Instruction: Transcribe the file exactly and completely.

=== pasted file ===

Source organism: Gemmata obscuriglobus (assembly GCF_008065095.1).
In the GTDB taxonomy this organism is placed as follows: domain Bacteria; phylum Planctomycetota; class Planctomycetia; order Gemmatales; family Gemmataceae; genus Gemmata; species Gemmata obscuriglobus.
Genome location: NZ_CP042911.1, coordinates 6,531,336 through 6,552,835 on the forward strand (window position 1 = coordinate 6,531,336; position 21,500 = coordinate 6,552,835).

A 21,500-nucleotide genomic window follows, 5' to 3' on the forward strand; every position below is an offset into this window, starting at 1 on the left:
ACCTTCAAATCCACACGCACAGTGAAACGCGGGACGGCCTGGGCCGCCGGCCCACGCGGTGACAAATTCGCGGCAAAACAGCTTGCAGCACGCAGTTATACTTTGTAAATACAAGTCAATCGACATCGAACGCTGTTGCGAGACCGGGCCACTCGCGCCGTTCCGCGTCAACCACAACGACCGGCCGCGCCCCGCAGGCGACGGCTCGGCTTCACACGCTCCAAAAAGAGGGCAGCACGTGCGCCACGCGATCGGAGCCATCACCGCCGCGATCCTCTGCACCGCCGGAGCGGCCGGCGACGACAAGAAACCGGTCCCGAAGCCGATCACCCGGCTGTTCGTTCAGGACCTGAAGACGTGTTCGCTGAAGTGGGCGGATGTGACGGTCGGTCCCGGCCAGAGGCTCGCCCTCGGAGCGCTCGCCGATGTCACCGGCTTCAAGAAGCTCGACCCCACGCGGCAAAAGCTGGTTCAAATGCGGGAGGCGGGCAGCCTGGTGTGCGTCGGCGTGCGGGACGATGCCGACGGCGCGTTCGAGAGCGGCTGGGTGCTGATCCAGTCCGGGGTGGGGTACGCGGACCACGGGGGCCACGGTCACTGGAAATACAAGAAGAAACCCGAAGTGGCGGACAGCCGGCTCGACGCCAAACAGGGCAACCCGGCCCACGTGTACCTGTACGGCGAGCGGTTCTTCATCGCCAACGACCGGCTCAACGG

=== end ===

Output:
Source organism: Gemmata obscuriglobus (assembly GCF_008065095.1).
In the GTDB taxonomy this organism is placed as follows: domain Bacteria; phylum Planctomycetota; class Planctomycetia; order Gemmatales; family Gemmataceae; genus Gemmata; species Gemmata obscuriglobus.
Genome location: NZ_CP042911.1, coordinates 6,531,336 through 6,552,835 on the forward strand (window position 1 = coordinate 6,531,336; position 21,500 = coordinate 6,552,835).

A 21,500-nucleotide genomic window follows, 5' to 3' on the forward strand; every position below is an offset into this window, starting at 1 on the left:
ACCTTCAAATCCACACGCACAGTGAAACGCGGGACGGCCTGGGCCGCCGGCCCACGCGGTGACAAATTCGCGGCAAAACAGCTTGCAGCACGCAGTTATACTTTGTAAATACAAGTCAATCGACATCGAACGCTGTTGCGAGACCGGGCCACTCGCGCCGTTCCGCGTCAACCACAACGACCGGCCGCGCCCCGCAGGCGACGGCTCGGCTTCACACGCTCCAAAAAGAGGGCAGCACGTGCGCCACGCGATCGGAGCCATCACCGCCGCGATCCTCTGCACCGCCGGAGCGGCCGGCGACGACAAGAAACCGGTCCCGAAGCCGATCACCCGGCTGTTCGTTCAGGACCTGAAGACGTGTTCGCTGAAGTGGGCGGATGTGACGGTCGGTCCCGGCCAGAGGCTCGCCCTCGGAGCGCTCGCCGATGTCACCGGCTTCAAGAAGCTCGACCCCACGCGGCAAAAGCTGGTTCAAATGCGGGAGGCGGGCAGCCTGGTGTGCGTCGGCGTGCGGGACGATGCCGACGGCGCGTTCGAGAGCGGCTGGGTGCTGATCCAGTCCGGGGTGGGGTACGCGGACCACGGGGGCCACGGTCACTGGAAATACAAGAAGAAACCCGAAGTGGCGGACAGCCGGCTCGACGCCAAACAGGGCAACCCGGCCCACGTGTACCTGTACGGCGAGCGGTTCTTCATCGCCAACGACCGGCTCAACGG